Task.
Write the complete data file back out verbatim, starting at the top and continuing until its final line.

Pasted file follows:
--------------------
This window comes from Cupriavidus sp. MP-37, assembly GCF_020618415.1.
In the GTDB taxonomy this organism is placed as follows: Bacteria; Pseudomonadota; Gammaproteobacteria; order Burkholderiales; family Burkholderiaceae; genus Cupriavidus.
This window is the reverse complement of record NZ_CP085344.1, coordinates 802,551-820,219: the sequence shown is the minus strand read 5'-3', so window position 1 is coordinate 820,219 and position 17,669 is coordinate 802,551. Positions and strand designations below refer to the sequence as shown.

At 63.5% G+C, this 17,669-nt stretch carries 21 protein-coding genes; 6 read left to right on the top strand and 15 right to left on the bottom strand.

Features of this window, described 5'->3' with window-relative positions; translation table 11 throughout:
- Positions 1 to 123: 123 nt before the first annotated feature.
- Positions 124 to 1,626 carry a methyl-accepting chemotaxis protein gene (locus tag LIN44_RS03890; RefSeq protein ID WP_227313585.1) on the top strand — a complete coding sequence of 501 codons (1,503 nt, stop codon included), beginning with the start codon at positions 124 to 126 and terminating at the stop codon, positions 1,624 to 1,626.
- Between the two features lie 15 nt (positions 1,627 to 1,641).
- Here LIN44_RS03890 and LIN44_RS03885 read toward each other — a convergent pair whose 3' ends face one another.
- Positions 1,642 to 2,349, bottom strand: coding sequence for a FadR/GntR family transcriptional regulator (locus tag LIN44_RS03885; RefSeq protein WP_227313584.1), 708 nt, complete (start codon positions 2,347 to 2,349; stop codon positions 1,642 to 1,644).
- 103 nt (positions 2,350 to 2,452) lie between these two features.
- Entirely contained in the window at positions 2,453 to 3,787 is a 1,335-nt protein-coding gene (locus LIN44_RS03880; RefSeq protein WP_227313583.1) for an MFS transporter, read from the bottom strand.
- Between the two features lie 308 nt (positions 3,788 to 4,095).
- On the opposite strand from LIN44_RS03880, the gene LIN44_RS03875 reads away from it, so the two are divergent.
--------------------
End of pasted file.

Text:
This window comes from Cupriavidus sp. MP-37, assembly GCF_020618415.1.
In the GTDB taxonomy this organism is placed as follows: Bacteria; Pseudomonadota; Gammaproteobacteria; order Burkholderiales; family Burkholderiaceae; genus Cupriavidus.
This window is the reverse complement of record NZ_CP085344.1, coordinates 802,551-820,219: the sequence shown is the minus strand read 5'-3', so window position 1 is coordinate 820,219 and position 17,669 is coordinate 802,551. Positions and strand designations below refer to the sequence as shown.

At 63.5% G+C, this 17,669-nt stretch carries 21 protein-coding genes; 6 read left to right on the top strand and 15 right to left on the bottom strand.

Features of this window, described 5'->3' with window-relative positions; translation table 11 throughout:
- Positions 1 to 123: 123 nt before the first annotated feature.
- Positions 124 to 1,626 carry a methyl-accepting chemotaxis protein gene (locus tag LIN44_RS03890; RefSeq protein ID WP_227313585.1) on the top strand — a complete coding sequence of 501 codons (1,503 nt, stop codon included), beginning with the start codon at positions 124 to 126 and terminating at the stop codon, positions 1,624 to 1,626.
- Between the two features lie 15 nt (positions 1,627 to 1,641).
- Here LIN44_RS03890 and LIN44_RS03885 read toward each other — a convergent pair whose 3' ends face one another.
- Positions 1,642 to 2,349, bottom strand: coding sequence for a FadR/GntR family transcriptional regulator (locus tag LIN44_RS03885; RefSeq protein WP_227313584.1), 708 nt, complete (start codon positions 2,347 to 2,349; stop codon positions 1,642 to 1,644).
- 103 nt (positions 2,350 to 2,452) lie between these two features.
- Entirely contained in the window at positions 2,453 to 3,787 is a 1,335-nt protein-coding gene (locus LIN44_RS03880; RefSeq protein WP_227313583.1) for an MFS transporter, read from the bottom strand.
- Between the two features lie 308 nt (positions 3,788 to 4,095).
- On the opposite strand from LIN44_RS03880, the gene LIN44_RS03875 reads away from it, so the two are divergent.